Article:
It’s been a long time since I’ve updated my experience with getting my Johnson Viking II on the air. It is working now and I have been enjoying it on the crystal controlled frequencies of 3.875 and 3.885 with just a little over 100 watts output on AM. After several years of having only a 25 watt low-level AM signal from either my Yaesu FT-857 or FT-450 I was quite excited to have a “proper” plate modulated rig on the air. But after a few nights on AM I discovered nearly everyone else (at least the ones with an armchair copy signal) were running full legal limit on AM – which is about 375 watt! Just to clarify, that equates to a 1,500 PEP linear amplifier. So, again, I have the desire to further improve my signal but for now, I must be content with the 100 watt Viking II.
So here’s how it went.
Even before I left the Orlando Hamfest with my $50 Viking II transmitter I went over to the table of one of the vacuum tube dealers seeking two 6146s to fill the empty PA tube sockets.
My new friend Jeff Crovelli was nearby to remind me there is a difference between 6146 and 6146A tubes and the later 6146B tubes. You would think you’d want the most recent model but in the case of these 1950s era transmitters it is my understanding the plain 6146 or 6146A tube is much preferred to the newer B model.
There is a comprehensive discussion of the reasons here.
The only difference between the 6146 and the 6146A is the type of filament. The 6146A was developed by RCA and is called a "dark heater". The two types can be mixed in use. The 8298 is the same as the 6146A. It cannot be interchanged with the 6146B as it has different bias requirements, inter electrode capacitances, etc.
Friend Jeff also informed me I had a kit built radio instead of a factory built radio. He knew because the tube sockets and all of the hardware were mounted with tiny nuts and bolts instead of rivets. I think I like that because if I have to remove something from the chassis it will be much easier than drilling out tube socket rivets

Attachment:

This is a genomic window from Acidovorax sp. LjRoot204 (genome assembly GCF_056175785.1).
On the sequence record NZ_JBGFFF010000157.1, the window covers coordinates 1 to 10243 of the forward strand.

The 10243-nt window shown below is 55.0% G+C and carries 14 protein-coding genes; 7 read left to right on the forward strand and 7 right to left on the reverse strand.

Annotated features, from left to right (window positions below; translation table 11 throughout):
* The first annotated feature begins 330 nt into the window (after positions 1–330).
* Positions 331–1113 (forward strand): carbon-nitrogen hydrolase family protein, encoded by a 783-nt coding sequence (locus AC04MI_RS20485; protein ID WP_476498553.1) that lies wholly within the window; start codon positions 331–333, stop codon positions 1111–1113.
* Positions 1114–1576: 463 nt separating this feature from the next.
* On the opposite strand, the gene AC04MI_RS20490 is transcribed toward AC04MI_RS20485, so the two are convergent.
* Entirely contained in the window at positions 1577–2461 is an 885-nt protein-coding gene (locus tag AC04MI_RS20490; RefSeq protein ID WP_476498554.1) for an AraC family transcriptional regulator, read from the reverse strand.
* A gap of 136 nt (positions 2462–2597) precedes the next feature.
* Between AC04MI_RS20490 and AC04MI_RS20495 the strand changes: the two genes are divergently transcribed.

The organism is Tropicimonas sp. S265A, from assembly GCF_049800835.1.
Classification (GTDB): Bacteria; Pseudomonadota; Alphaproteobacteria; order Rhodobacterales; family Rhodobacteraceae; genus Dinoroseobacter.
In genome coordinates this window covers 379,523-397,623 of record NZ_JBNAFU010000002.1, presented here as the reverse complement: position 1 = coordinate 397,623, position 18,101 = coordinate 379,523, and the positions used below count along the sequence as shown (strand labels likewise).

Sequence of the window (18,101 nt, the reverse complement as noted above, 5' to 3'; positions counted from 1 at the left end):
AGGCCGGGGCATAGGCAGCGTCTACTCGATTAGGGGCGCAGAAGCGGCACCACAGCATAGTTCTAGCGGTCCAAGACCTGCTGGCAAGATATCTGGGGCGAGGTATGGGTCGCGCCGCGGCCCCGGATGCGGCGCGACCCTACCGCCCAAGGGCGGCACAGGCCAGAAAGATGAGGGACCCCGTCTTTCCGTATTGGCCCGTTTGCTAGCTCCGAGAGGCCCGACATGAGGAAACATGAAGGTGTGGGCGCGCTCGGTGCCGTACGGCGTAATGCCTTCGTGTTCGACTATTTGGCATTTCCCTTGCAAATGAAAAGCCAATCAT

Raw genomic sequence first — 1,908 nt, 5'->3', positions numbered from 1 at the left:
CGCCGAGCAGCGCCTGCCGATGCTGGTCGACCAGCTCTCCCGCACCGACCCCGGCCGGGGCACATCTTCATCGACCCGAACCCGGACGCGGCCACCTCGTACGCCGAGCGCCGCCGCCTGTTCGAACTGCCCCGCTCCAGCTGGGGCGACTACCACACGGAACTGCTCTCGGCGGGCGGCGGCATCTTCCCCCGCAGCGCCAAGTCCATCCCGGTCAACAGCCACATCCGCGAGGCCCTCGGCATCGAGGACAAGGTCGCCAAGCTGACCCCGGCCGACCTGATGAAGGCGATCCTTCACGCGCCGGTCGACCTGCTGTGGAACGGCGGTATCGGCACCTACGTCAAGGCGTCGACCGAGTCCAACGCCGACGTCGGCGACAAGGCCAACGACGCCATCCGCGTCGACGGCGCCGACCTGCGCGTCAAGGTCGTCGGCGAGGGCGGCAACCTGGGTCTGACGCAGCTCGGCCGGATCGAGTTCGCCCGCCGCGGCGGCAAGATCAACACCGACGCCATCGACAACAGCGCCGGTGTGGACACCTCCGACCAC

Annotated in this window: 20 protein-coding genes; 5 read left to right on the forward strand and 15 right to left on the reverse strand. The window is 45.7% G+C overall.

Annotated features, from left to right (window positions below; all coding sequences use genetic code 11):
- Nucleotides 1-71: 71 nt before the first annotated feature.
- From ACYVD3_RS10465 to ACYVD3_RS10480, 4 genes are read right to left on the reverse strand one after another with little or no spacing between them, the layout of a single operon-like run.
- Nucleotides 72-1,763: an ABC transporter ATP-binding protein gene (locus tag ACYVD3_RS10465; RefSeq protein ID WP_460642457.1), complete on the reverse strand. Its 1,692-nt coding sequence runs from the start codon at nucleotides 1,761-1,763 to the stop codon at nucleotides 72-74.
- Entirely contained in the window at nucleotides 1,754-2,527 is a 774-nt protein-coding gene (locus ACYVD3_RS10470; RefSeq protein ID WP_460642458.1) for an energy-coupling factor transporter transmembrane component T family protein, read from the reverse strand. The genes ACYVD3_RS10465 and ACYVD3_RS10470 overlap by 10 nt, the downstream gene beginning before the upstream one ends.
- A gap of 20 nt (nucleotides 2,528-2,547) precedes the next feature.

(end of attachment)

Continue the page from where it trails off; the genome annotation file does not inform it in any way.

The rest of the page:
Anytime you bring an old radio into the shack there is a powerful urge to immediately plug it in and turn it on. And for the days and weeks this Viking II sat inverted on the bench I admit to coming so close to doing that – just to see if it would play. I even read several discussions on the AM bulletin boards that suggested performing a wholesale capacitor replacement before powering up an old radio was overkill. Then I saw pictures of how a ruptured electrolytic capacitor can just ruin the inside of an otherwise clean chassis.
So, I waited.
I made a list of all the electrolytic capacitors in the radio and emailed it to the people at Just Radios.
Remember, I have never repaired a non-working radio in my life. So what would have taken a qualified technician a few hours to perform, I took days to read and research. I described what I was intending to do and let the people at Just Radios fill the order with their recommendations. There were a few instances where the replacement capacitor was a higher voltage rating than the original. That’s OK – and even preferred.
In a couple of days a pouch of capacitors arrived. It was time to go to work. The first thing I discovered was that my 55 year old eyes were not nearly as good as I remember as a teenager so a handheld magnifying glass has become an added tool in my bag.
The Viking II transmitter chassis is spacious by comparison to any modern rig but for me, as a first timer, there were places that were not easy for me to access with a soldering iron and needle nose pliers. Trying to get to a terminal strip with multiple component leads and remove only a single capacitor lead was hard for me. Soon I decided to just cut the capacitor out of the circuit close to the component, leaving most of the old wire leads still nicely soldered to the terminal strip. Then I only needed to twist a loop in the old lead and attach the new capacitor to the old leads.
This is probably not what the purist would do it but it worked for me.
Pretty soon I had replaced all but the most hard to access capacitors. In fact, there are three I still have not replaced.
I spent a lot of time staring into the chassis looking for anything that didn’t look right. It was then I found a wire that had broken from a terminal strip and was laying, shorted to the chassis, under the big HV oil-filled electrolytic. I’m really glad to have found that because there would have been, most certainly, some fireworks.
Once I was satisfied I’d done all that I could it was time to light it up with 120 volts, 60 cycles, AC.
One of the tools I am glad to own is a big, heavy Variac that I can use to slowly increase the line voltage from zero to 120 volts.
I had read that it was desirable to slowly heat up a radio that had not been energized for years – maybe decades. But I never knew if that meant hours or days. So I plugged the radio in to the Variac and slowly turned to knob to about 20 volts.
In some of my research I read about a simple test bench where the author had a milliamp meter inline between the Variac and the radio. With knowledge of what the particular radio’s line fuse was rated you could watch the increasing current as you ramped up the voltage. If the radio began to draw current approaching the fuse rating you could back it down and search for the problem before you actually burned something up.
With a keen sense of smell I watched and waited for any signs of smoke. So far, so good. I probably could have safely just ramped the voltage on up but I remembered all those times when I had waited. A few more hours would not hurt.